In the text, the 490 years are divided into three stages of 49, 434, and 7 years respectively. This viewpoint, then, plays out as follows. The first stage begins in 586 BC and ends in 538 BC, the year Babylon fell. The Anointed One (v. ) now appears and he is one of the following men: Cyrus, Zerubbabel, Joshua (the postexilic high priest), Nebuchadnezzar, Alexander, or Seleucus Philopater. The Bible says the Anointed One comes on the scene after the second stage, not preceding it, however. Montgomery (p.379) appeals to the punctuation of the MT, but those marks are the Masoretes’ interpretation. An athnach is not inspired. Keil (p.356) recognizes an athnach may indicate a rest in a clause, and not always the end of a sentence. Acceptance of the MT pointing makes the message almost unintelligible, for it would be saying it will take 434 years to build the plaza and moat. Too, there is no indication the stages are contemporaneous. That the seven years and 62 years are to be consecutive is confirmed by the Septuagint, Theodotion, the Syriac, and the Vulgate.
Stage two starts at the death of Joshua (the most popular choice from the above list) and terminates with the passing of another “Messiah.” An array of names has been put forth as to who this “Messiah” is, yet the favorite selection is the high priest Onias III (170 BC). Some believe Onias is also the “prince of the covenant” in Dan. . According to intertestamental history, he was murdered in 170 BC, and the explanation given for “and have nothing” (v. ) is Jerusalem and its oversight were no longer his. Antiochus’ persecution encompasses the final seven years (170-163).
There are not a few reasons why Antiochus does not meet the qualifications demanded by this passage. This menace did stop the sacrifices, but only for about three years, not the three and a half required by v. , nor did he destroy the Temple, as v. announces, nor did he make a “firm covenant” with the Jews (v. ). A variation of this interpretation sees the 69 “sevens” as literal years but the 70th “seven” is seen as indefinite, an inconsistent hermeneutic.
At least five other defects can be found in this first proposal, rendering it untenable. Jeremiah did not issue a “decree;” those edicts are sent out by kings. Additionally, the prophet’s message said nothing about rebuilding Jerusalem (v. ). (This “rebuilding” aspect of the passage is a stumbling block for the first three interpretations. It will be examined in some detail below.) Second, the text says the 490 years begin with the decree, not with Jerusalem’s devastation. The third defect is obvious; the kingdom did not come in 163 BC. Fourth, very few of these terms are taken literally, opening them up to a multitude of interpretations. Finally, from 586 to 163 BC is not 490 years. The critics excuse this as a miscalculation on the part of Daniel’s author. As noted before, most who hold to this theory are liberal and claim Daniel was penned in the second century BC, hence, after the fact. If true, why would so many mathematical mistakes be in the text? Regardless, this suggestion does not harmonize with the natural reading of Dan. .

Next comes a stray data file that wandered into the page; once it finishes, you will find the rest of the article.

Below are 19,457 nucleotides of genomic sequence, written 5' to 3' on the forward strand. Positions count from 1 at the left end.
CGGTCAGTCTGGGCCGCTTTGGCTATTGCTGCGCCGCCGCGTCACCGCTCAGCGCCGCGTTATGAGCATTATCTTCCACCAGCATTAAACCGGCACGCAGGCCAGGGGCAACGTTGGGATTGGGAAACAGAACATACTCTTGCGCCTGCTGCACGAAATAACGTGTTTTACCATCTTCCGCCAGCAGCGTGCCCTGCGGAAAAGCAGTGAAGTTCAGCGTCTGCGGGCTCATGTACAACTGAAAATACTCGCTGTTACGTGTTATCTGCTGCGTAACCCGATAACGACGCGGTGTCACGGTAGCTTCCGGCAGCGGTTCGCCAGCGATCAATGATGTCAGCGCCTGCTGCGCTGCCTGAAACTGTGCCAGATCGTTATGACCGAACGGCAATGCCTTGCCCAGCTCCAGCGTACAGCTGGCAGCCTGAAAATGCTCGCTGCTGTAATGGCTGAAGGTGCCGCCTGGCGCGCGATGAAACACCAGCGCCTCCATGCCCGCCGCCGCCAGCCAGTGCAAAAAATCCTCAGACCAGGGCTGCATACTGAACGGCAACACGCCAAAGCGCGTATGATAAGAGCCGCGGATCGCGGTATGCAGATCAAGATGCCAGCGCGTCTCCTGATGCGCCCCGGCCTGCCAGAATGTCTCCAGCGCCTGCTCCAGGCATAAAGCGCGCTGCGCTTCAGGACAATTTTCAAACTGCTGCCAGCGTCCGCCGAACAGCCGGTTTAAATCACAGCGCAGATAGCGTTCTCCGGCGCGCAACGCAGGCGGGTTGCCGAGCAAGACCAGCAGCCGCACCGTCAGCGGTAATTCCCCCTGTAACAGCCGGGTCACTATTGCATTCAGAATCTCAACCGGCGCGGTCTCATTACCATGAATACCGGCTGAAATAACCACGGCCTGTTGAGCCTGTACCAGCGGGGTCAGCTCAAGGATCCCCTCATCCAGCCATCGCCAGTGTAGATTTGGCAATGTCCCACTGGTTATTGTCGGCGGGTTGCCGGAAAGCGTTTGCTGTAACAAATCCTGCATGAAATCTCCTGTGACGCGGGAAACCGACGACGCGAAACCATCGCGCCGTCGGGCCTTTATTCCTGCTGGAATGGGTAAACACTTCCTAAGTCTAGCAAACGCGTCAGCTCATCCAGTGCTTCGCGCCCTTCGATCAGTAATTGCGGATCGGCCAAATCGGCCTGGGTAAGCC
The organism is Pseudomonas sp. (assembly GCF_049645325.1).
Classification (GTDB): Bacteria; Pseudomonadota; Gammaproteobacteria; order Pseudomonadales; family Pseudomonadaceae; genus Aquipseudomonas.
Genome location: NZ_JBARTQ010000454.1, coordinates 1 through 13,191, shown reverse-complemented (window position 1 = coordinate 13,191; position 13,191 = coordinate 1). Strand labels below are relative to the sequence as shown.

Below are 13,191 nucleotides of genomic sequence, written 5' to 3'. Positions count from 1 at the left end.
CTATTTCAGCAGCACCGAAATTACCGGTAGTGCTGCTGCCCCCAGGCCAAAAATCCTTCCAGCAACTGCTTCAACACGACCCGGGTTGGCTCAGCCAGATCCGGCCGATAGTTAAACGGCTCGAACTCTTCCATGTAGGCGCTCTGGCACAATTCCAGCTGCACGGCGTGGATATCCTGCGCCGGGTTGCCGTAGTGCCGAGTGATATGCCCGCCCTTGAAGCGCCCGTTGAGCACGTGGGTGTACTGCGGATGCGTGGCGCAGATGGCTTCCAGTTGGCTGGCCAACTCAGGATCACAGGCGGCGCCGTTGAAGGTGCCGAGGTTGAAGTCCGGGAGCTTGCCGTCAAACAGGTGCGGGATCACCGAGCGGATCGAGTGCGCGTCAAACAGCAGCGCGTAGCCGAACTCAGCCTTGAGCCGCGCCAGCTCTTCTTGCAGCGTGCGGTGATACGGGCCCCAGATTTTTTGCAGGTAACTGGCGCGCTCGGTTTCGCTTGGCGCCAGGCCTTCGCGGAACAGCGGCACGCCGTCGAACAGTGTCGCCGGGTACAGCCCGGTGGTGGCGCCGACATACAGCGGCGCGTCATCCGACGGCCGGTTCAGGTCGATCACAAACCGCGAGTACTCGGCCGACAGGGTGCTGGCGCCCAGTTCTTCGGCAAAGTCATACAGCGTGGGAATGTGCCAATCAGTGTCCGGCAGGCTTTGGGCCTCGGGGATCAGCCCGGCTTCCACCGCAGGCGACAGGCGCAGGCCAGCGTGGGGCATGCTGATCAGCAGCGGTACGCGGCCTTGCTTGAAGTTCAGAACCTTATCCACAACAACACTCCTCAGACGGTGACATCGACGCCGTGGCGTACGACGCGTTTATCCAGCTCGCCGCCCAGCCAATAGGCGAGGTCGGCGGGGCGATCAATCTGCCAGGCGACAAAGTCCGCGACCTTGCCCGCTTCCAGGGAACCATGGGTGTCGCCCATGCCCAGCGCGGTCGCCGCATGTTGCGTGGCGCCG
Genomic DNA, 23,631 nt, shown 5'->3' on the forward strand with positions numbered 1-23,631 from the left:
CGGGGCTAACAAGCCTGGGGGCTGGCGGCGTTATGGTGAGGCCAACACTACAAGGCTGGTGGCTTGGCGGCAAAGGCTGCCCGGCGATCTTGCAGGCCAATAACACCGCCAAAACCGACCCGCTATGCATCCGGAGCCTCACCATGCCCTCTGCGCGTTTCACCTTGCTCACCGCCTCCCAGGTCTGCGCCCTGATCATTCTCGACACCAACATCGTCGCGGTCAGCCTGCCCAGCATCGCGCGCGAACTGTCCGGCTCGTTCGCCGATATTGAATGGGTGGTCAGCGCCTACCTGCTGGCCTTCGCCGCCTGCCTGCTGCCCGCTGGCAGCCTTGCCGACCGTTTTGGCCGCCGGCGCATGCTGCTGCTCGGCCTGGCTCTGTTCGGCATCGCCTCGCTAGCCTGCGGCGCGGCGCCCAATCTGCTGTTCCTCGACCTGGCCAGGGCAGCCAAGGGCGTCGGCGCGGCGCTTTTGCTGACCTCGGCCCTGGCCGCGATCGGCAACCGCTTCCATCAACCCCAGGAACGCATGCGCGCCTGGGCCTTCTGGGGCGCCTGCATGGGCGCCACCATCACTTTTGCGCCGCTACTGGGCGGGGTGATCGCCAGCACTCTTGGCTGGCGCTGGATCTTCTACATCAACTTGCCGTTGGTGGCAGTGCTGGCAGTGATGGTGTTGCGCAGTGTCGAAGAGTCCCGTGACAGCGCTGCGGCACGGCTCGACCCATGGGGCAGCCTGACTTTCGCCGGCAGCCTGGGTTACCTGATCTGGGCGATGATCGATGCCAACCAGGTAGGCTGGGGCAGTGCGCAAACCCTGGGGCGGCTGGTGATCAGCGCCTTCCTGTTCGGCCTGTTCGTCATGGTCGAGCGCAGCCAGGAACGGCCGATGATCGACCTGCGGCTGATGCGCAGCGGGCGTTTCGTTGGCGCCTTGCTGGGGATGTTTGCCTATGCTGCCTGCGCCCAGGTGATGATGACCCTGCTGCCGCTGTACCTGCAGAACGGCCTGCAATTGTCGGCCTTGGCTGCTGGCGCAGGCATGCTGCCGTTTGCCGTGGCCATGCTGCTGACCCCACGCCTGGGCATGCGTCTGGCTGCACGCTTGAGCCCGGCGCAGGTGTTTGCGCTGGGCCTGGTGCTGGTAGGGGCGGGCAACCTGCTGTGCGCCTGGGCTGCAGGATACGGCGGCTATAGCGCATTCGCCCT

(2) The “seventy sevens” are symbolic, and end in the first century AD. E. J. Young favors this idea and explains it as follows. The first stage (49 yrs) commences with Cyrus’ decree (538 BC) and is completed by the time of Ezra-Nehemiah (440-400). The 62 “sevens” stretch from 400 BC to the time of Christ. The last “seven” is from the first advent to an undesignated date after the resurrection but before AD 70. Rushdoony (Thy Kingdom Come) and Boutflower (In and Around the Book of Daniel) are in Young’s camp but with some variation. Orthodox Jews, holding to a non-Christological view, believe these 70 “sevens” concluded in AD 70 with the destruction of the Temple.
This second hypothesis has several serious errors. Each “seven” is not taken in its plain sense, but as an indefinite period of time. It is illogical to take numbers that are stated more than once, and are definite in their nature, as symbols. Many scholars do the same thing with the “one thousand” in Rev. . Second, each “seven” is not calculated consistently in each stage. In the first portion each is about 20 years in length. For the second, six years, and in the final one the span is unknown. Even if the “sevens” were symbolic, the literal truth behind it should not change within the same context. Third, this theory places the downfall of Jerusalem after the 70 “sevens,” yet it actually happens right at the end of the 69th “seven.”